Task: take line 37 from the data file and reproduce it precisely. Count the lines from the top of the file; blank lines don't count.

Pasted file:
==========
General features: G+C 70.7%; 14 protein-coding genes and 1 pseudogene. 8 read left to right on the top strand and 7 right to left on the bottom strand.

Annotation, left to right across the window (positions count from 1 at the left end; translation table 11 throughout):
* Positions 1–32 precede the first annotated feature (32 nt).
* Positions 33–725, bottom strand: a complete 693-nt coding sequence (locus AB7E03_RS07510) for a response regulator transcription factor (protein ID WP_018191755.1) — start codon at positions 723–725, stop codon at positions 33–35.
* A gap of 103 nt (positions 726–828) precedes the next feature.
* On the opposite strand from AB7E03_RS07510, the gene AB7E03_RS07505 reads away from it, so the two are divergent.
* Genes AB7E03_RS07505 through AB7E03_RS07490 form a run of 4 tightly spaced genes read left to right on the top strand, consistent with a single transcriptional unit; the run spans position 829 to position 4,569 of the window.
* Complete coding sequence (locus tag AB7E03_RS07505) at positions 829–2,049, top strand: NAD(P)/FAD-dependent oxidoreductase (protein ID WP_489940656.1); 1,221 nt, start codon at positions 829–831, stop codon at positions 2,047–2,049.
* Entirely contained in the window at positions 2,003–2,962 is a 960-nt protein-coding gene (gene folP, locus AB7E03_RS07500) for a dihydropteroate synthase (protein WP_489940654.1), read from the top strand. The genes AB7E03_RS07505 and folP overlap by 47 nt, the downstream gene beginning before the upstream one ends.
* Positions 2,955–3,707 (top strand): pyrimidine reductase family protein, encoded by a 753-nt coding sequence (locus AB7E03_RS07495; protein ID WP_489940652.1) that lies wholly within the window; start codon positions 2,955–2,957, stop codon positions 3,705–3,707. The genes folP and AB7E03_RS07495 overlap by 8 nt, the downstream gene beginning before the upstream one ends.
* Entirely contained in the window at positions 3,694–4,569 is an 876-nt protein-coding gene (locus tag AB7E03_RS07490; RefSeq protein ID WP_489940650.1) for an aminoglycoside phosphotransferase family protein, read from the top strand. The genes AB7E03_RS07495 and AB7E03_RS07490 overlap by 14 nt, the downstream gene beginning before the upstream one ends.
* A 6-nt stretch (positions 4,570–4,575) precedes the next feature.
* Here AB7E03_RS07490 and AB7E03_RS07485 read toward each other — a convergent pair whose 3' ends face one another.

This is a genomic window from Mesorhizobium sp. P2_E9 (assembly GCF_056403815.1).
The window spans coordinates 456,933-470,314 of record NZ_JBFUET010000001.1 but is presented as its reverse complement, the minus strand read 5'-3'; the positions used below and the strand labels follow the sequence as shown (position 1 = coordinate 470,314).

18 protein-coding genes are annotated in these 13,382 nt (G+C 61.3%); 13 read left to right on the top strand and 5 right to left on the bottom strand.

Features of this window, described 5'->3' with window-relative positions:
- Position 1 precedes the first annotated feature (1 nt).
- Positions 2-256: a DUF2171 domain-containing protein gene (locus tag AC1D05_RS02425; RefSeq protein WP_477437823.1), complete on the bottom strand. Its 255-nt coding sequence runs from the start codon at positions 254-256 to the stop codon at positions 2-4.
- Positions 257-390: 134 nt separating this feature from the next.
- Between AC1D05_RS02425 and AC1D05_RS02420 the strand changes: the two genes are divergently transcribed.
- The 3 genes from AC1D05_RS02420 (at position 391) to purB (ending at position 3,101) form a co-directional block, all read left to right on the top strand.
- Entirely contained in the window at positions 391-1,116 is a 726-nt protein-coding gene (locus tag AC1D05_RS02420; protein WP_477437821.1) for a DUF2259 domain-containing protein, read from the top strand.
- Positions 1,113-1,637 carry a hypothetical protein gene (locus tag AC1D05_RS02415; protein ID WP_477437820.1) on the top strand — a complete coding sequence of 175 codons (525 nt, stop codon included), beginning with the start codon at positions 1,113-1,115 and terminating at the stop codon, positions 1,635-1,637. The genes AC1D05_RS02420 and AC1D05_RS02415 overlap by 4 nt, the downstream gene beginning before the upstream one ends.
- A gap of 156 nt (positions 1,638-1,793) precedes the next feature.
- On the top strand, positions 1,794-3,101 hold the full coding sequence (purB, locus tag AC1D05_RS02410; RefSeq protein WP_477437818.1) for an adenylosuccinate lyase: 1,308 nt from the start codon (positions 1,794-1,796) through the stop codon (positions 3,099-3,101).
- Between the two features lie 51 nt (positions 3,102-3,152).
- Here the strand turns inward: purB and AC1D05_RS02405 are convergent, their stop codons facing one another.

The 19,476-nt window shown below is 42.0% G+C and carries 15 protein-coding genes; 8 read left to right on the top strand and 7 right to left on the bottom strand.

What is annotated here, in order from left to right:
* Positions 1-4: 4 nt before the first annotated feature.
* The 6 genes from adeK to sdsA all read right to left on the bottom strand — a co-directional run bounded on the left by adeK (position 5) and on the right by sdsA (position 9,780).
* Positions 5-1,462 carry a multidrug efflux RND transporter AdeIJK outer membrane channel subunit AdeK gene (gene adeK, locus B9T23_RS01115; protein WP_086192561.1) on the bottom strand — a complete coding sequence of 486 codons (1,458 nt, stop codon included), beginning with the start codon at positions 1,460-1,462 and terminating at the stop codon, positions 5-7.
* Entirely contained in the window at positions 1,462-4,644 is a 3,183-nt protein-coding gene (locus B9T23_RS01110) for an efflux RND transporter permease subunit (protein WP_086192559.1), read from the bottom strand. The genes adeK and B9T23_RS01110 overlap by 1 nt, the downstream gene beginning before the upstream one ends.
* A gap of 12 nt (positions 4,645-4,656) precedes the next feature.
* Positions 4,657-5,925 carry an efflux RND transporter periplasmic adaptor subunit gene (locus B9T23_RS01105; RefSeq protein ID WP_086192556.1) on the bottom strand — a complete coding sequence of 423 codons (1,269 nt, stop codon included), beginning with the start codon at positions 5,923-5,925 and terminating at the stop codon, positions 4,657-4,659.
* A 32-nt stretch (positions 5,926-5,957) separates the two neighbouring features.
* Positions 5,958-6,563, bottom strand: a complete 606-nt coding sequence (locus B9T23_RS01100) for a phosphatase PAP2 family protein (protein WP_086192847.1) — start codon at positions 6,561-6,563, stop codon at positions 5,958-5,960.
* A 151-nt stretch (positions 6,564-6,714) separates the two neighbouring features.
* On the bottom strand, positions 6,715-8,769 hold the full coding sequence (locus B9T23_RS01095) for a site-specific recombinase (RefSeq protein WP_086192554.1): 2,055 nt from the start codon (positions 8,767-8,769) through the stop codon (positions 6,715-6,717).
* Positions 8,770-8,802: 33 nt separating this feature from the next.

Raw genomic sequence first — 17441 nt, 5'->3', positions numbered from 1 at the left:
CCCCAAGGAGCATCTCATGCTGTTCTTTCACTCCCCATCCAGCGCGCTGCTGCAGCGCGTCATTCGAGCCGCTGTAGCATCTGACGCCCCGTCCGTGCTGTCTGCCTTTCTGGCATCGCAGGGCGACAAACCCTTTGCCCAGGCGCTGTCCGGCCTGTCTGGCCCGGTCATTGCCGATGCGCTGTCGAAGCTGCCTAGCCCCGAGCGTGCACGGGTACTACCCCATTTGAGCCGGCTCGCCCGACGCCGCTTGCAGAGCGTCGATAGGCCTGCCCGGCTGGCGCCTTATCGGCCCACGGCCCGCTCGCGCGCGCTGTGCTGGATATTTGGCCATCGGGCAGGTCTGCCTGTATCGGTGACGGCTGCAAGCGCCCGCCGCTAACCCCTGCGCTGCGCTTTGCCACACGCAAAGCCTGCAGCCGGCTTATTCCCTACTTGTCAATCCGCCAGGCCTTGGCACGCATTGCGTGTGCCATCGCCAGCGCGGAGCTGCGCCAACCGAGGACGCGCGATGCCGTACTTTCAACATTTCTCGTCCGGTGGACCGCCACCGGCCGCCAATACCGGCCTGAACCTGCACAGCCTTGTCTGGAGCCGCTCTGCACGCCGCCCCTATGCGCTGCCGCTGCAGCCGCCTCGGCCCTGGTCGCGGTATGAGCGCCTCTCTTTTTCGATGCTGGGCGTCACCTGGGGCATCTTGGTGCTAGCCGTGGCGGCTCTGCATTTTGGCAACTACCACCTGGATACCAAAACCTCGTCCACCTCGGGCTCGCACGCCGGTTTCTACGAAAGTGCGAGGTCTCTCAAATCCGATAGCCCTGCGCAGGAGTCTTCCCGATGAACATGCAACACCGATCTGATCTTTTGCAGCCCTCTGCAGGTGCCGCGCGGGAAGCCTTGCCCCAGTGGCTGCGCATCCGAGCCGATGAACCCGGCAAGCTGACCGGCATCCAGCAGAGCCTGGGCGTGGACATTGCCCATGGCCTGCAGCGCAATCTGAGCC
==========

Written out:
* A 32-nt stretch (positions 5,926-5,957) separates the two neighbouring features.